The above data while being inconclusive should further be compared with cetane. ASTM D analysis of commercially available diesel which gave a cetane number of In addition, Pemex diesel without additive provided a cetane number of 51 0 and yet when provided with an additive of zinc peroxide and tertary butyl hydroperoxide yielded a cetane number of A Ford Econoline E Diesel Van was used to test the effectiveness of fuel additive ZP for reduction of particulate emissions This vehicle had approximately 63, miles on its odometer and a thirty gallon fuel tank The van's gas tank was filled with commercial , pump-grade diesel fuel from a local Lubbock, Texas retail outlet The Van was driven in normal street traffic to warm up the engine Following this warm up period, the particulate exhaust emissions from the tailpipe were captured with a high volumetric filter at an isokinetic air velocity The particulate matter was first captured at an idle engine speed and then again at a high engine rpm However, the Van was stationary at all times during these tests Once these background data had been collected, the ZP fuel additive was added to the.

Van's fuel tank The additive consisted of 8 ounces of an ethanol carrier containing the zinc peroxide ZP catalyst at a concentration of ppm The Van was again driven in city traffic for fifteen minutes to make sure that the additive and the fuel were reasonably well blended After this stabilization period the particulate matter in the exhaust was again sampled at the isokinetic air velocities associated with idle 30 mph and high 60 mph rpm engine speeds.

DOP 0 3 micron sized particles The filters were especially developed for high volume air sampling of atmospheric particles and aerosols and are approved by EPA Microscopy The test filters with the exhaust debris attached were sent to SemTech, Inc.

Combustion efficiency tables

For microscopy analysis. These samples were then mounted with carbon tape on individual stubs with the appropriate side up and examined at X to X. The data from the microscopy studies were reduced to indicate the number of particles per square mm of the filter surface captured during a thirty minute test. Several individual particles were also analyzed for chemical composition. The average length to width ratio of the particles was also determined, and these are also shown in Table 8.

As expected, the high engine rpm levels with the higher isokinetic velocities always produced more particles on the filter surfaces which were skewed towards larger average particle sizes. In both cases, with and without the additive, the particles were found to consist primarily of oxides and other minerals of iron, sulfur, phosphorous, and copper.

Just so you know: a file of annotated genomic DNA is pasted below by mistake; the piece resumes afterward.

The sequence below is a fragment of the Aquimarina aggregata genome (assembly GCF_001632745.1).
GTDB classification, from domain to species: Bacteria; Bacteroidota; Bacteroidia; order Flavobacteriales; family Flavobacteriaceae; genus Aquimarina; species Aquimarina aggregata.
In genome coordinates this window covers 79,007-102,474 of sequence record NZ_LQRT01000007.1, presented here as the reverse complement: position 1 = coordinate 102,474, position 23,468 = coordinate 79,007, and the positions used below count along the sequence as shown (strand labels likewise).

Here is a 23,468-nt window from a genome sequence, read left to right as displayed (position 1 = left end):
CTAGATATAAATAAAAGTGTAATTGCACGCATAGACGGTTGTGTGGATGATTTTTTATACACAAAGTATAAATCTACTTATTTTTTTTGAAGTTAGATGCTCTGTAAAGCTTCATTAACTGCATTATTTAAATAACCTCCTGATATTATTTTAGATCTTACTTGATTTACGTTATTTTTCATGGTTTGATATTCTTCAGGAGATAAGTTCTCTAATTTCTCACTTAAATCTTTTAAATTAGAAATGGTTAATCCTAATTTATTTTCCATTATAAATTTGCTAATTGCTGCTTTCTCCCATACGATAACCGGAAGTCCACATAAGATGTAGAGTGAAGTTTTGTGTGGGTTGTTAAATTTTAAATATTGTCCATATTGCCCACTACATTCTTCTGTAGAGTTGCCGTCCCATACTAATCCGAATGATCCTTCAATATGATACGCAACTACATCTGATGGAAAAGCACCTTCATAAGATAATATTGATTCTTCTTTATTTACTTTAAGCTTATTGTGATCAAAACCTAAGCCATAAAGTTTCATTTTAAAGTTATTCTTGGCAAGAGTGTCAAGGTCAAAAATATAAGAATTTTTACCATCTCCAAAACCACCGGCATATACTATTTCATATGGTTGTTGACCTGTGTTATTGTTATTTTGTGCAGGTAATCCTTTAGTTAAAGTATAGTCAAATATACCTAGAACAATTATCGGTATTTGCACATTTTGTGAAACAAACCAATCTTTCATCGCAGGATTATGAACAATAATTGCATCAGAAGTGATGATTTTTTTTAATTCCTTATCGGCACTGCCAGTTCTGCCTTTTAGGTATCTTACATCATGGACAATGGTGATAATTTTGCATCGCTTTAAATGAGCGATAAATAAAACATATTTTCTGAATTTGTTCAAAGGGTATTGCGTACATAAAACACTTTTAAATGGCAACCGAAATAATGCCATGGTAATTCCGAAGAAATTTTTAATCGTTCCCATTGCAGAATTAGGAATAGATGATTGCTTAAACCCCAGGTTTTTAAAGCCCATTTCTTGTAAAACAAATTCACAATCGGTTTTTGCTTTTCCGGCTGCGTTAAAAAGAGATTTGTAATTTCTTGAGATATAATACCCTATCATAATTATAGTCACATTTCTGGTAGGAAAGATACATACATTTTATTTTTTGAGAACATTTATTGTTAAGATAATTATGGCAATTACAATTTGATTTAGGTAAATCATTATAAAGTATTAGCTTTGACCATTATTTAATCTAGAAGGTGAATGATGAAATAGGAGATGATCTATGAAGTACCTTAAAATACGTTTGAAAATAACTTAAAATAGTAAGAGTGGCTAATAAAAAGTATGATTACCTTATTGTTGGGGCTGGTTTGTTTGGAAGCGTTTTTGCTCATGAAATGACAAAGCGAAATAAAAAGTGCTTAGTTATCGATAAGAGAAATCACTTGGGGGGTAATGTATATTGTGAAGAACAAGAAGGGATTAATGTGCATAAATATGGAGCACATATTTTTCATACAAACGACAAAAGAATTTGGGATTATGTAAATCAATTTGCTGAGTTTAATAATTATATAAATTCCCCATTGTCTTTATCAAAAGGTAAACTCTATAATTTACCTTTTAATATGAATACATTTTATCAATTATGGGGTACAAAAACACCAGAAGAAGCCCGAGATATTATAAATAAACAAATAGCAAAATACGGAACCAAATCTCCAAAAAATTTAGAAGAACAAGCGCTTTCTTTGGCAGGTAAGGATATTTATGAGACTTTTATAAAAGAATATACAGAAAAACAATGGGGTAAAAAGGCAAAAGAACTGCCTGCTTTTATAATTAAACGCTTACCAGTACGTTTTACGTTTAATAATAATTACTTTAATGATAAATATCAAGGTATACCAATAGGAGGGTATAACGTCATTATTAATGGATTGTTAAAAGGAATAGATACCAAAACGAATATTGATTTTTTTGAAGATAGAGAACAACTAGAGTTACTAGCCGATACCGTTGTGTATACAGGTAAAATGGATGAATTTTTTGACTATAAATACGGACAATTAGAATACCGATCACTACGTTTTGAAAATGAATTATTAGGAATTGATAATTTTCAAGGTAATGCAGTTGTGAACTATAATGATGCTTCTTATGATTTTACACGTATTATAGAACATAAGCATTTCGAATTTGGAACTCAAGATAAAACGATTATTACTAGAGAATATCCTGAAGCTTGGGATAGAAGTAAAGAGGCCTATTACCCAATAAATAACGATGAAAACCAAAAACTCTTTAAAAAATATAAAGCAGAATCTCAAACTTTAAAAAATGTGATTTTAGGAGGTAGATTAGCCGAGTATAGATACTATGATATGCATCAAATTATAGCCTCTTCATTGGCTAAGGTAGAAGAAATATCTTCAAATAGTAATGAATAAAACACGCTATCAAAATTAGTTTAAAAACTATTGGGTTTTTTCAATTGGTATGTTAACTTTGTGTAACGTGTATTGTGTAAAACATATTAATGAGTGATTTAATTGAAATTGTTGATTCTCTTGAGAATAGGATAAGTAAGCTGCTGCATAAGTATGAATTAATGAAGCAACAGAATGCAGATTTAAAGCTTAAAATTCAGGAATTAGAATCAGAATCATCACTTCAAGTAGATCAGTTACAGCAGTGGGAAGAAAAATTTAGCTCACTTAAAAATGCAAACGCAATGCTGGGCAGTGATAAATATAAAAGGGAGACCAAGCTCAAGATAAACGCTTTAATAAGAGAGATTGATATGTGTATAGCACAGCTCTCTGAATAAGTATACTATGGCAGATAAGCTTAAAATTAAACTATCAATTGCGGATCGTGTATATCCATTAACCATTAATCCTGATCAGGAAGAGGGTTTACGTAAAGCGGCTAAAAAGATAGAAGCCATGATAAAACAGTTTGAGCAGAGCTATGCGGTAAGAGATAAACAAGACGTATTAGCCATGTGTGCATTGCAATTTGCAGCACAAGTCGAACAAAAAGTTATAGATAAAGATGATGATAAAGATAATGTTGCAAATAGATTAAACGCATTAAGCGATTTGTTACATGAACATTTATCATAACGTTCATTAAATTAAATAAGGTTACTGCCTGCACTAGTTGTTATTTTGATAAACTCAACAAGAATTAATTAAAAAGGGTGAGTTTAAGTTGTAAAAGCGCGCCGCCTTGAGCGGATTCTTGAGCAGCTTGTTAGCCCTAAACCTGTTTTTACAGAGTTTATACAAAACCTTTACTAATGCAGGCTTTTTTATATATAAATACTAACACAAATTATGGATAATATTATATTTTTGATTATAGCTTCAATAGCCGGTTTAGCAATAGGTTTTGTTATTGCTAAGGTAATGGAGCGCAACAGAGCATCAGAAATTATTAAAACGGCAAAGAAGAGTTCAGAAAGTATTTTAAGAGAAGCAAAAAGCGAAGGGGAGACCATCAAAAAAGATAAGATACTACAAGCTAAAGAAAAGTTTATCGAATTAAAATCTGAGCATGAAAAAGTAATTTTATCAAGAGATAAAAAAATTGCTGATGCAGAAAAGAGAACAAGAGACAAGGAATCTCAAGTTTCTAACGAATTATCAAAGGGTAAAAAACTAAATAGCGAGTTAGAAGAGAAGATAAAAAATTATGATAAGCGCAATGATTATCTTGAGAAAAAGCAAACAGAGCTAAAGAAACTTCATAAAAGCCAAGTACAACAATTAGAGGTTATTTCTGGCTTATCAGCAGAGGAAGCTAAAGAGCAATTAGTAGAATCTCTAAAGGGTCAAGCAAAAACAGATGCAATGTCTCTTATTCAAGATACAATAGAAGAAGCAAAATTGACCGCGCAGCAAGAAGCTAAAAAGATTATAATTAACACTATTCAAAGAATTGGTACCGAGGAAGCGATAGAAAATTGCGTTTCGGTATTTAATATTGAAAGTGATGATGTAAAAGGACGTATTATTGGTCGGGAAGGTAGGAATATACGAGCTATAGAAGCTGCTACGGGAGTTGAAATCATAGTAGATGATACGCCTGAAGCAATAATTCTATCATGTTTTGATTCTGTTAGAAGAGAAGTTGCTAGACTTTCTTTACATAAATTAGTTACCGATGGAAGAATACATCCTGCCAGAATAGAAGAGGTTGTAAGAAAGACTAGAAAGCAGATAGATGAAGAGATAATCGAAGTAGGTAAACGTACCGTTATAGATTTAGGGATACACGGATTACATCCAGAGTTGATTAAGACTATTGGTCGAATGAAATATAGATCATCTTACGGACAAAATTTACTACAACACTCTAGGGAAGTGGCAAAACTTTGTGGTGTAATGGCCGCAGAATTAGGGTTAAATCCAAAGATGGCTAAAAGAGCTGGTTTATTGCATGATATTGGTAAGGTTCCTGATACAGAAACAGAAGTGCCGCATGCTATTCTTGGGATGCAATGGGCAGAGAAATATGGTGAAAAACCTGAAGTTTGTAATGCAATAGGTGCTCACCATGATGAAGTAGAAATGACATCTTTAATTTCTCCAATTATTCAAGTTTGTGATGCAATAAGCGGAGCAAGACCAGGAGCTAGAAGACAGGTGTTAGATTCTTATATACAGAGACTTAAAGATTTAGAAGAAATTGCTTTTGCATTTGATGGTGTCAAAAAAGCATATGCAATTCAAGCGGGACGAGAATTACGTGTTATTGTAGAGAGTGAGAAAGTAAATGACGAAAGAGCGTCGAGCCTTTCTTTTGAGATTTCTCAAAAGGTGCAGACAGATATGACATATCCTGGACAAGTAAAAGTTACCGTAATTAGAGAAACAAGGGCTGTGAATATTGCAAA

These elements are common to the additives used in diesel fuels, or to the metallurgy of the engine. For example, sulfur and phosphorous can be found in the fuel, while iron and copper are common wear metals from engine components. Another study has shown that the use of the ZP additive can reduce the amount of wear metals formed during engine operation while the levels of sulphur and phosphorous remain dependent on the fuel being used.

Finally, as noted above, the lower engine rpms produced particles with smaller size distributions, while the exhaust velocities at the higher rpms were capable of sweeping more and larger sized particles out of the exhaust system. This is a kinetic energy effect in which more and larger particles are entrained and translated at the higher velocity. Also shown in Table 8 for comparison purposes are the same types of data taken from a vehicle fueled on regular unleaded gasoline.

In this case the numbers of particles are greatly reduced for gasoline versus diesel, and the additive was found to actually add to the particulate emissions at low rpm engine speeds. Nine other samples were glass fiber filters identified as l - 8 and E Elemental analysis and the size distribution were to be performed on a random selection of particulates on the filters. The results of the particle size measurements were tabulated and plotted using an Excel spreadsheet. Samples were mounted with carbon tape on individual stubs with the appropriate side up. Each specimen was examined at X - X.

The area of the field was calculated according to the magnification used. Particle sizing and EDX spectra were made of 10 to 20 fields in each of the nine samples. Table 10 shows the elements present in particulates found on the respective 9 filters.

Understanding Combustion Efficiency

The last entry are the background elemental constituents of an unused, clean area on a glass fiber filter. The shaded area in Table 10 are elements found in the glass fiber filter In order to distinguish these background elements from the particulates found on the filter, each spectra collected had the background elements' peaks subtracted form each EDX spectrum to the degree consistent with the amount found in background control spectnim The remaining peaks, even elements previously identified as background elements, are a true depiction of the constituent elements of a particulate.